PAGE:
No concept in international economics – indeed, perhaps no concept in all of economics – is as prodigious a source of confusion and plunderous policy as is that of the so-called “trade deficit,” observes Don Boudreaux in this guest post. Or as irrelevant…
In Chapter 6 of Frédéric Bastiat‘s indispensable collection entitled Economic Sophisms, Bastiat takes on the fascination with the balance of trade – and the lunacy of the person or politician who believes “if France gives ten in order to receive fifteen, it loses five; and it is quite plain that [the politician] would draft laws accordingly.”
The truth is that we should reverse the principle of the balance of trade and calculate the national profit from foreign trade in terms of the excess of imports over exports. This excess, minus expenses, constitutes the real profit. But this theory, which is the correct one, leads directly to the principle of free trade. I present this theory to you, gentlemen, just as I do all the others that have been the subjects of the preceding chapters. Exaggerate it as much as you wish; it has nothing to fear from that test. Assume, if it amuses you, that foreigners flood our shores with all kinds of useful goods, without asking anything from us; even if our imports are infinite and our exports nothing, I defy you to prove to me that we should be the poorer for it.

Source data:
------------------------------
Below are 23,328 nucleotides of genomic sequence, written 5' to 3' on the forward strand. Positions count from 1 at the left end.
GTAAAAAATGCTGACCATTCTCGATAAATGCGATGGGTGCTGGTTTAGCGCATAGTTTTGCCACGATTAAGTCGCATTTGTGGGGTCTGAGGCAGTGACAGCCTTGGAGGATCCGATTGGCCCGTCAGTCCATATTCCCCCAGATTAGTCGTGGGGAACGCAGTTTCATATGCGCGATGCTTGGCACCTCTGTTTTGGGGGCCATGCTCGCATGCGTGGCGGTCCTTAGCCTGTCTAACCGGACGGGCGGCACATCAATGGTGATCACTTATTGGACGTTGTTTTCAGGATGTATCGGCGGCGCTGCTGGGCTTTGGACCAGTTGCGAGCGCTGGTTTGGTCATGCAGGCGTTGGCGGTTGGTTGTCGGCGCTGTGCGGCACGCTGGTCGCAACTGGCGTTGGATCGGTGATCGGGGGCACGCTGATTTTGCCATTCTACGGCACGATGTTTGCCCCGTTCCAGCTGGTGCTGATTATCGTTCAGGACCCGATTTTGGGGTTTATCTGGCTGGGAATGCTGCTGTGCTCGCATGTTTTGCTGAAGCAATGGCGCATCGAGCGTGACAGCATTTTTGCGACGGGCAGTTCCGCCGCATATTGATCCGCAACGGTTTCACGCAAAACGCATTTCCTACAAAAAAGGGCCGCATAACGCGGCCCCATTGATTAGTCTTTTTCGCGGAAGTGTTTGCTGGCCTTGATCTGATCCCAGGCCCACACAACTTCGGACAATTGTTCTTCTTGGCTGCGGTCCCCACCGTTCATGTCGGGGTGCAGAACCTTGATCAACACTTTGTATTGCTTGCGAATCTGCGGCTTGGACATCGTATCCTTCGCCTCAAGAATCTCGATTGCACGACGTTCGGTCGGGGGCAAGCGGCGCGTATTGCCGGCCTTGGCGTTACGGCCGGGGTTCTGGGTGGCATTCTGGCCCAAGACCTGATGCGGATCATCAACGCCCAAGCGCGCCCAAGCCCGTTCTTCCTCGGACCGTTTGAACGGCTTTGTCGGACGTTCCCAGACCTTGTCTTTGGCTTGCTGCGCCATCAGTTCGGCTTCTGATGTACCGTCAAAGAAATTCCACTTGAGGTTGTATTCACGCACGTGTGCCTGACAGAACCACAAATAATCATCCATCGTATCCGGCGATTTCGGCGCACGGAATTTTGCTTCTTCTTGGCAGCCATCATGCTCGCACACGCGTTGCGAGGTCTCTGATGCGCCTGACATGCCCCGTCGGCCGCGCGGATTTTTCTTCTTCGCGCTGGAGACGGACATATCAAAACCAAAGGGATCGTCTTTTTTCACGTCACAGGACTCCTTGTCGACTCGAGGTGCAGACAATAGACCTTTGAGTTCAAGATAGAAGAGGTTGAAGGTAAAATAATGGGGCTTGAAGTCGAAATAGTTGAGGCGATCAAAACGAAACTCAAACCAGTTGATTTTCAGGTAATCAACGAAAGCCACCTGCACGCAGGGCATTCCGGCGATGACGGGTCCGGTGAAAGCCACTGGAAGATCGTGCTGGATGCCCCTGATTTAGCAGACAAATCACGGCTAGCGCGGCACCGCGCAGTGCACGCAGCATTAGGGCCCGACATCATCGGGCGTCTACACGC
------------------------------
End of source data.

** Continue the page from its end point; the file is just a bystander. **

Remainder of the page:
No concept in international economics – indeed, perhaps no concept in all of economics – is as prodigious a source of confusion and plunderous policy as is that of the so-called “trade deficit.” As regular and careful readers of this blog know, this concept is encrusted with countless myths and half-truths. I’m convinced that humankind would be far better off had no one ever thought to carry over to modern times the absurd mercantilist notion of the “balance of trade.”
Don Boudreaux is a senior fellow with the F.A. Hayek Program for Advanced Study in Philosophy, Politics, and Economics at the Mercatus Center at George Mason University, a Mercatus Center Board Member, a professor of economics and former economics-department chair at George Mason University.
This post appeared previously at Cafe Hayek and FEE.